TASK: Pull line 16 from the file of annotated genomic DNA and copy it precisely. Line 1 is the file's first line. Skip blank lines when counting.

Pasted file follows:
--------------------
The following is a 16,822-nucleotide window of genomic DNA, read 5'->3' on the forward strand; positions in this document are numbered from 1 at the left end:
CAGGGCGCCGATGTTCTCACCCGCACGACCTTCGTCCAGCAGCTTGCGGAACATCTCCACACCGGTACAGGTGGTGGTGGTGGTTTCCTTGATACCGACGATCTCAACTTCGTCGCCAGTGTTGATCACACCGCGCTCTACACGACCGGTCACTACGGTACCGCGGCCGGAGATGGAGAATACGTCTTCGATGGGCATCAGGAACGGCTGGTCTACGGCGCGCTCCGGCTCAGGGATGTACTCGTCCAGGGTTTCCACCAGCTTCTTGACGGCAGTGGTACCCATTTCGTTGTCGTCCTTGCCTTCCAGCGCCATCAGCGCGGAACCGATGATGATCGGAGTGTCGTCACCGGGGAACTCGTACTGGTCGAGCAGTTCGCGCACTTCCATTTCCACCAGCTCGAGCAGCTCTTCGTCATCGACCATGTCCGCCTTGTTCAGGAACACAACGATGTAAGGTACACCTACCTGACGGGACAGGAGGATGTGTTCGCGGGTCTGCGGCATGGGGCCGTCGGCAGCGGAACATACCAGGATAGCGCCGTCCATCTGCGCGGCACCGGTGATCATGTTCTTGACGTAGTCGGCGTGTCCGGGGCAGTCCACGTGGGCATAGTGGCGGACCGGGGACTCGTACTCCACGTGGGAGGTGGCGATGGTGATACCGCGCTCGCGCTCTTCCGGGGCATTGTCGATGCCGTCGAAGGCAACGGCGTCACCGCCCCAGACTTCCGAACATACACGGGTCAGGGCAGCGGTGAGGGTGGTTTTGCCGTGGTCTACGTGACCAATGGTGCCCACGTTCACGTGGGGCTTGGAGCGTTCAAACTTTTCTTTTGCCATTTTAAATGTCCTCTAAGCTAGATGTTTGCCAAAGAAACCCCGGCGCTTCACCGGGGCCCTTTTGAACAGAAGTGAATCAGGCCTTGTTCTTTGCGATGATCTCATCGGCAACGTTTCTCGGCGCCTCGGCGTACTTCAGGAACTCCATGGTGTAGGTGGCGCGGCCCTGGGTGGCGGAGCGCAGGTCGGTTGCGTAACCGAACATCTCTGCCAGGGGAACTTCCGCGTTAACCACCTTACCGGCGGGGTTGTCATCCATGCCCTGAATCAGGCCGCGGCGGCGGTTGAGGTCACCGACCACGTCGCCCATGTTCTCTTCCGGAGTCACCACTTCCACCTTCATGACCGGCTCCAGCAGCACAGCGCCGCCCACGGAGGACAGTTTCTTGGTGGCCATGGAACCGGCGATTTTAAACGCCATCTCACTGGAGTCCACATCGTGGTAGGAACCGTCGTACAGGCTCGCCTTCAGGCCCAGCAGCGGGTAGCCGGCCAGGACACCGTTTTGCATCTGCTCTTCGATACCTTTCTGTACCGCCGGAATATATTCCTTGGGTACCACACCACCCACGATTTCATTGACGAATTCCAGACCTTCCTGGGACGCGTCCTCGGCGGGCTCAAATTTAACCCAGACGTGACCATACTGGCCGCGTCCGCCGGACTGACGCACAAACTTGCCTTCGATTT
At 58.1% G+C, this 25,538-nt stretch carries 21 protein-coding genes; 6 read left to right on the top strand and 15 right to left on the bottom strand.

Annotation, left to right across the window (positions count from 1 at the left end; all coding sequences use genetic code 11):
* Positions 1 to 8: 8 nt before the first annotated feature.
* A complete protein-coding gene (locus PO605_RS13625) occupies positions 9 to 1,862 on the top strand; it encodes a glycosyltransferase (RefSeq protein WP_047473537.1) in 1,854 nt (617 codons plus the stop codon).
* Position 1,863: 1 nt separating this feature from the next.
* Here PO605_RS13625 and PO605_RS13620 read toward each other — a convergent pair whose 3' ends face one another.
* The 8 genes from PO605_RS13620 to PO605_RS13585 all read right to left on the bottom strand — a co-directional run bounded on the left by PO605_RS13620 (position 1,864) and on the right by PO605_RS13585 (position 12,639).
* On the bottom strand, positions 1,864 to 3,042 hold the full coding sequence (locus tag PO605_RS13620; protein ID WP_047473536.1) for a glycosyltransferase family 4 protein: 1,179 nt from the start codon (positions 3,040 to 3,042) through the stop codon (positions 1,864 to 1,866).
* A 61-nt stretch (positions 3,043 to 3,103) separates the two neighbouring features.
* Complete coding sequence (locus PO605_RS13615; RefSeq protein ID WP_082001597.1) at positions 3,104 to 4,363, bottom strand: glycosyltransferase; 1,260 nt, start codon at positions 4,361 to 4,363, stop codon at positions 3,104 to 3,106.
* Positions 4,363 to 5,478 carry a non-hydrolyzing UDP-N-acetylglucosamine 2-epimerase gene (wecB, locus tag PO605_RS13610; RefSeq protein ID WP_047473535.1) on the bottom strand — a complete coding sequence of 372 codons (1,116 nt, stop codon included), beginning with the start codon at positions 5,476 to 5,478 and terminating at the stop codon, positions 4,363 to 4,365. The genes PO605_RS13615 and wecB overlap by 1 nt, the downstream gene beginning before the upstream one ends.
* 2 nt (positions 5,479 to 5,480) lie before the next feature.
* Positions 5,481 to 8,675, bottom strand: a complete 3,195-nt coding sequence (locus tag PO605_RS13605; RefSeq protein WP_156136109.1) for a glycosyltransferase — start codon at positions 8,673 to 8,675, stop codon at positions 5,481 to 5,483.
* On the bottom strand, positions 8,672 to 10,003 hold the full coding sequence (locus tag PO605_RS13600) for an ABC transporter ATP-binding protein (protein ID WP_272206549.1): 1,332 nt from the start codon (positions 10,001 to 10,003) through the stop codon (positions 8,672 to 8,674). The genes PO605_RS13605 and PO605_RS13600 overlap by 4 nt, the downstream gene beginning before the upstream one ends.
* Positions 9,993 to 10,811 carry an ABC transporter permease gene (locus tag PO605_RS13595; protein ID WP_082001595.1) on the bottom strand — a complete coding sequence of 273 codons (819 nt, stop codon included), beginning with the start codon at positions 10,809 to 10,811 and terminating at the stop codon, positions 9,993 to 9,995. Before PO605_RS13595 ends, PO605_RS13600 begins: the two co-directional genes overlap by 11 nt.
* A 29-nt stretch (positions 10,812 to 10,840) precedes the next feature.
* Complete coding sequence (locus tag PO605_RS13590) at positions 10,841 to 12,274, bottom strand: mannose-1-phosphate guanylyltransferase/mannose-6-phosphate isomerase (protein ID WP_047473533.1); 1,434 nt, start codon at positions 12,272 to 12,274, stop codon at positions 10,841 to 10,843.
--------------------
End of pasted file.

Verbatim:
* On the bottom strand, positions 8,672 to 10,003 hold the full coding sequence (locus tag PO605_RS13600) for an ABC transporter ATP-binding protein (protein ID WP_272206549.1): 1,332 nt from the start codon (positions 10,001 to 10,003) through the stop codon (positions 8,672 to 8,674). The genes PO605_RS13605 and PO605_RS13600 overlap by 4 nt, the downstream gene beginning before the upstream one ends.